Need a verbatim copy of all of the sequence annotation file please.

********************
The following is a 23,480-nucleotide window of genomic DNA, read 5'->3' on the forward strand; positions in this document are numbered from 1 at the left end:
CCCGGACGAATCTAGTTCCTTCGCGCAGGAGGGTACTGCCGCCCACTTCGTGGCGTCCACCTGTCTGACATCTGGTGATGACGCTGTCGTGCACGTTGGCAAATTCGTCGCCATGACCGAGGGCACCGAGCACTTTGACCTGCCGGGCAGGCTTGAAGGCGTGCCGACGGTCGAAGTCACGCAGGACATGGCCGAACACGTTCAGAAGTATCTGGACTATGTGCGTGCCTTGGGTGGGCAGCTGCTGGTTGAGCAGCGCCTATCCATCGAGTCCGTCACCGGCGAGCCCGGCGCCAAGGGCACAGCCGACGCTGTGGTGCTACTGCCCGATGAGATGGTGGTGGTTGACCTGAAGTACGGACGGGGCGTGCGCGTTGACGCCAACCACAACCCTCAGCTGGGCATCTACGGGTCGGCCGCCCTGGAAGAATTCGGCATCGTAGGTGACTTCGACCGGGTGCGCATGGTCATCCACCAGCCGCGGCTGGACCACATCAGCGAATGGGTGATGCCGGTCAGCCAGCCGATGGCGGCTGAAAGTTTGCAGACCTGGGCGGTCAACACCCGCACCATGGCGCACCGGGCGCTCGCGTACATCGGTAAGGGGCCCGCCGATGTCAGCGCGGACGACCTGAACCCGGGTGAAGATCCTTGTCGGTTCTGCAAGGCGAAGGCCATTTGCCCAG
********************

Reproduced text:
The following is a 23,480-nucleotide window of genomic DNA, read 5'->3' on the forward strand; positions in this document are numbered from 1 at the left end:
CCCGGACGAATCTAGTTCCTTCGCGCAGGAGGGTACTGCCGCCCACTTCGTGGCGTCCACCTGTCTGACATCTGGTGATGACGCTGTCGTGCACGTTGGCAAATTCGTCGCCATGACCGAGGGCACCGAGCACTTTGACCTGCCGGGCAGGCTTGAAGGCGTGCCGACGGTCGAAGTCACGCAGGACATGGCCGAACACGTTCAGAAGTATCTGGACTATGTGCGTGCCTTGGGTGGGCAGCTGCTGGTTGAGCAGCGCCTATCCATCGAGTCCGTCACCGGCGAGCCCGGCGCCAAGGGCACAGCCGACGCTGTGGTGCTACTGCCCGATGAGATGGTGGTGGTTGACCTGAAGTACGGACGGGGCGTGCGCGTTGACGCCAACCACAACCCTCAGCTGGGCATCTACGGGTCGGCCGCCCTGGAAGAATTCGGCATCGTAGGTGACTTCGACCGGGTGCGCATGGTCATCCACCAGCCGCGGCTGGACCACATCAGCGAATGGGTGATGCCGGTCAGCCAGCCGATGGCGGCTGAAAGTTTGCAGACCTGGGCGGTCAACACCCGCACCATGGCGCACCGGGCGCTCGCGTACATCGGTAAGGGGCCCGCCGATGTCAGCGCGGACGACCTGAACCCGGGTGAAGATCCTTGTCGGTTCTGCAAGGCGAAGGCCATTTGCCCAG